Aggravated burglary

Aggravated burglary is capable of being dealt with summarily (provided the accused consents to jurisdiction) because of Schedule 2 of the Criminal Procedure Act 2009.

If it wasn’t specifically included at clause 4 the offence wouldn’t be triable summarily, because the 25 year maximum sentence far exceeds the limit allowed the Magistrates’ Court of Victoria by s 28.

Not all types of aggravated burglary can be dealt with summarily, though. Schedule 2 clause 4.7 provides,

4.7 Offences under section 77 of the Crimes Act 1958 (aggravated burglary), if the offence involves an intent to steal property the amount or value of which does not in the judgment of the court exceed $100 000.

A similarly worded provision relating to simple burglary is found just above it at sub-clause 4.6. Consequently, an aggravated burglary where the burglar has an intention to steal may be dealt with summarily, but a burglary where they have the intention to assault or damage cannot: DPP v Vergios [2004] VSC 97.

The two circumstances of aggravation provided in the Act are,

a) at the time has with him or her any firearm or imitation firearm, any offensive weapon or any explosive or imitation explosive; and

(b) at the time of entering the building or the part of the building a person was then present in the building or part of the building and he or she knew that a person was then so present or was reckless as to whether or not a person was then so present.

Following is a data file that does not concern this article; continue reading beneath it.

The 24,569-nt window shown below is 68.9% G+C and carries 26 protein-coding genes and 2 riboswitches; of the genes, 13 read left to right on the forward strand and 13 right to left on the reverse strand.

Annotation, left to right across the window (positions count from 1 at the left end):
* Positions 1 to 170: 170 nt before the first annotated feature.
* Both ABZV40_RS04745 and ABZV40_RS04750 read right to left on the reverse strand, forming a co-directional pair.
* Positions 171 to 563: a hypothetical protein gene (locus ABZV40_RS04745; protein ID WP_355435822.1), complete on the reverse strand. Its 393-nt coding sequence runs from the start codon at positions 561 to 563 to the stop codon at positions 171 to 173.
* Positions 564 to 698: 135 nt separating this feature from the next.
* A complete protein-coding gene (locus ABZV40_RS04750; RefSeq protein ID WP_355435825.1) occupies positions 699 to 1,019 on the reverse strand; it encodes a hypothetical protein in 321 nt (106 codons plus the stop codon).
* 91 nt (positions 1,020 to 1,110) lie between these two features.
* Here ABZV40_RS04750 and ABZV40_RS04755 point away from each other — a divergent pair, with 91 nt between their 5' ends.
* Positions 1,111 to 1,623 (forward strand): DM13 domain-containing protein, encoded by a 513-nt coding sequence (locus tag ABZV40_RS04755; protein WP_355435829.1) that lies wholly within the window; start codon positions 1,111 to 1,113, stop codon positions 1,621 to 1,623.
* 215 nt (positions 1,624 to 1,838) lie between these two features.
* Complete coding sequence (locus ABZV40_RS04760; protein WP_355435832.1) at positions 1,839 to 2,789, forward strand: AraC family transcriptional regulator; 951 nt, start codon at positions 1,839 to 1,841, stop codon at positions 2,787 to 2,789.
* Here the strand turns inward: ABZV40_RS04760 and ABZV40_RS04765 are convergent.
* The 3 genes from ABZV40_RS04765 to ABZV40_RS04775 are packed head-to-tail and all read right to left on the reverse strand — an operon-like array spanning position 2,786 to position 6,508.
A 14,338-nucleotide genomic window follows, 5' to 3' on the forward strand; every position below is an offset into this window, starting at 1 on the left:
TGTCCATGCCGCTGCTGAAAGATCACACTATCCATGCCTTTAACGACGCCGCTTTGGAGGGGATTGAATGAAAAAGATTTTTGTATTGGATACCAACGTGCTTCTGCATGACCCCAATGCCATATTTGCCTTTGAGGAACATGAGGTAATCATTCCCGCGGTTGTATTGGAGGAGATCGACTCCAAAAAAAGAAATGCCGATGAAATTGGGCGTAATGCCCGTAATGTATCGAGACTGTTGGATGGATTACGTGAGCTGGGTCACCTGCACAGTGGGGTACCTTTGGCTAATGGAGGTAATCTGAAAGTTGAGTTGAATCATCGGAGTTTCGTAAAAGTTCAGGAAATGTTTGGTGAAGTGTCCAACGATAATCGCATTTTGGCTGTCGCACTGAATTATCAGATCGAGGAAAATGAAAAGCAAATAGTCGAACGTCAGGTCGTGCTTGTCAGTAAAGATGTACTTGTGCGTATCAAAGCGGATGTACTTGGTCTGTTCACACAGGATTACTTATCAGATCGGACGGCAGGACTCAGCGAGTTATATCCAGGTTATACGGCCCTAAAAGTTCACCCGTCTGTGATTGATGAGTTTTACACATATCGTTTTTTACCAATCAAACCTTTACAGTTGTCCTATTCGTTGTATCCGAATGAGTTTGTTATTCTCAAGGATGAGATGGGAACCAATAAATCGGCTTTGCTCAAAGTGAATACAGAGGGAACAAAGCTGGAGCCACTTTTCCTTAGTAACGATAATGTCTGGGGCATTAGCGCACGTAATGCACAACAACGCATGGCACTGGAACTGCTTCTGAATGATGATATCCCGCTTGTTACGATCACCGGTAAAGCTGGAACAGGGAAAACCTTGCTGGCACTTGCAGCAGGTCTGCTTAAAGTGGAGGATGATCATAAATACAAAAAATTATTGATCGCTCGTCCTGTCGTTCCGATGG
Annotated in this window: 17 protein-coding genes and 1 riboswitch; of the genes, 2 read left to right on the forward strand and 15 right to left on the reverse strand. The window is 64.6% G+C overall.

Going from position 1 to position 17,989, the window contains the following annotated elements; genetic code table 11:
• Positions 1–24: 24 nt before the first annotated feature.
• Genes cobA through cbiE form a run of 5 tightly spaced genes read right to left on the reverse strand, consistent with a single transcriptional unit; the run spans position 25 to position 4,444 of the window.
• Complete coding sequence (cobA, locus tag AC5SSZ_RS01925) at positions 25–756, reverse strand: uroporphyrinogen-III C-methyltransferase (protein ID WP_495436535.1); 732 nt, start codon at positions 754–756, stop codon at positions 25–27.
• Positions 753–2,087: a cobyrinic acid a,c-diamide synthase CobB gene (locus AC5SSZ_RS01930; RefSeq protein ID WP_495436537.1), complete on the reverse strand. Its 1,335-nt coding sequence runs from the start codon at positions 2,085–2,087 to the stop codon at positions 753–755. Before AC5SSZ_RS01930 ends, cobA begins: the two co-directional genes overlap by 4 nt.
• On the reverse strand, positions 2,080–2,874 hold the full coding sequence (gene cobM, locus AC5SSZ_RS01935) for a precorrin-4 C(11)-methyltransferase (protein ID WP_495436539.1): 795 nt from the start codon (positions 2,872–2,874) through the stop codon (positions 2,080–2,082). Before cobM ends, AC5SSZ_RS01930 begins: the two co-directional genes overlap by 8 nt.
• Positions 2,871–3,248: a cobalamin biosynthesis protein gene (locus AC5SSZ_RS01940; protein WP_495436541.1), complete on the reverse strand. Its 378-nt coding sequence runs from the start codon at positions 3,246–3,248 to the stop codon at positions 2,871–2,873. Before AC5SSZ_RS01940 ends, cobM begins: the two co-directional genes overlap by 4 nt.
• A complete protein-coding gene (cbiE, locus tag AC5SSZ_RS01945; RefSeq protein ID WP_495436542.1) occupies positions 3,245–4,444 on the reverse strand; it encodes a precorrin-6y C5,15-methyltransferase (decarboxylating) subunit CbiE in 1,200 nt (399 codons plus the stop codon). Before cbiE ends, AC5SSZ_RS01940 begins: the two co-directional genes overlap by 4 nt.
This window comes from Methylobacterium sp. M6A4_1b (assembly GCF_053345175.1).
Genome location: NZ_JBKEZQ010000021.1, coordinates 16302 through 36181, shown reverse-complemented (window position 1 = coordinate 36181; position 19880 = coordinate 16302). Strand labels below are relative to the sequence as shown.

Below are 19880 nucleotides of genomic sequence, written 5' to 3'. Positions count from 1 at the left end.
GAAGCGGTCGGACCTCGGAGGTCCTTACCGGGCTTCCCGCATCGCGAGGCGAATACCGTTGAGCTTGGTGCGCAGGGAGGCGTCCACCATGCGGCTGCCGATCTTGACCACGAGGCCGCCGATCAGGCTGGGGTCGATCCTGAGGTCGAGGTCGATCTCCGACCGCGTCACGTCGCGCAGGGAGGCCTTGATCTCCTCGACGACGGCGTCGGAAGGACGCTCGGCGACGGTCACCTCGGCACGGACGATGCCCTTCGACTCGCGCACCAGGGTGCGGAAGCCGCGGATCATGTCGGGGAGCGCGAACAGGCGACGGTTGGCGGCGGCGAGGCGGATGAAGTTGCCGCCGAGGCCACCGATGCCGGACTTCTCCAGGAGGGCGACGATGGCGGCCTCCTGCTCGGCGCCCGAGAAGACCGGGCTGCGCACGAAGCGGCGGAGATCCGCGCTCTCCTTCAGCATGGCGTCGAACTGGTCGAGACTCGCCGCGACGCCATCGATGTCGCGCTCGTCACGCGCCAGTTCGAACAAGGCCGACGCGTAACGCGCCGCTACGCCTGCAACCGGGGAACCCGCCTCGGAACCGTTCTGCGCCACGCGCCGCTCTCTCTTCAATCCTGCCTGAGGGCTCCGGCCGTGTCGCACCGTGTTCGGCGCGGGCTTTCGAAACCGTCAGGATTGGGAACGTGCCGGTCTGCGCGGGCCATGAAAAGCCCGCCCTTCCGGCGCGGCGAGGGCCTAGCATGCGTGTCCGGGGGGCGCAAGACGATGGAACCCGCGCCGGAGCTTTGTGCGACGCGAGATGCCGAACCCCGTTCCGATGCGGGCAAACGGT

In DPP v Woodward [2006] VSC 299 a magistrate dismissed a charge of aggravated burglary because, although it was admitted that the accused was carrying a pocket knife with him at the time of the burglary, he considered it did not meet the definition of an offensive weapon. On judicial review Cavanough J found that there was no error on the face of the record, but stressed [at 47] that his finding was not conclusive on the point. There is more judicial consideration of the status of pocket knives in R v Pope [2000] VSCA 108, referring to Wilson v Kuhl; Ryan v Kuhl [1979] VR 315 which involved a carving knife.

It’s not necessary for the burglar to have originally acquired the item with the intention of using it offensively, provided such an intention existed at the time of the burglary: R v Nguyen [1997] 1 VR 551.

UK authorities (considering legislation similar to our own) favour the view that the time when being armed falls to be considered is at the time of theft rather than the time of entry. An intruder who arms himself with a weapon after entry is guilty of aggravated burglary: R v O’Leary (1986) 82 Cr App R 341. The offender entered the house unarmed but picked up a kitchen knife once inside and used it to force the occupier to hand over property. Similarly, where a burglar brandished a screwdriver he had brought with him when surprised by residents it was considered a weapon, although originally intended as a tool to gain entry: R v Kelly(1993) 97 Cr App R 245.

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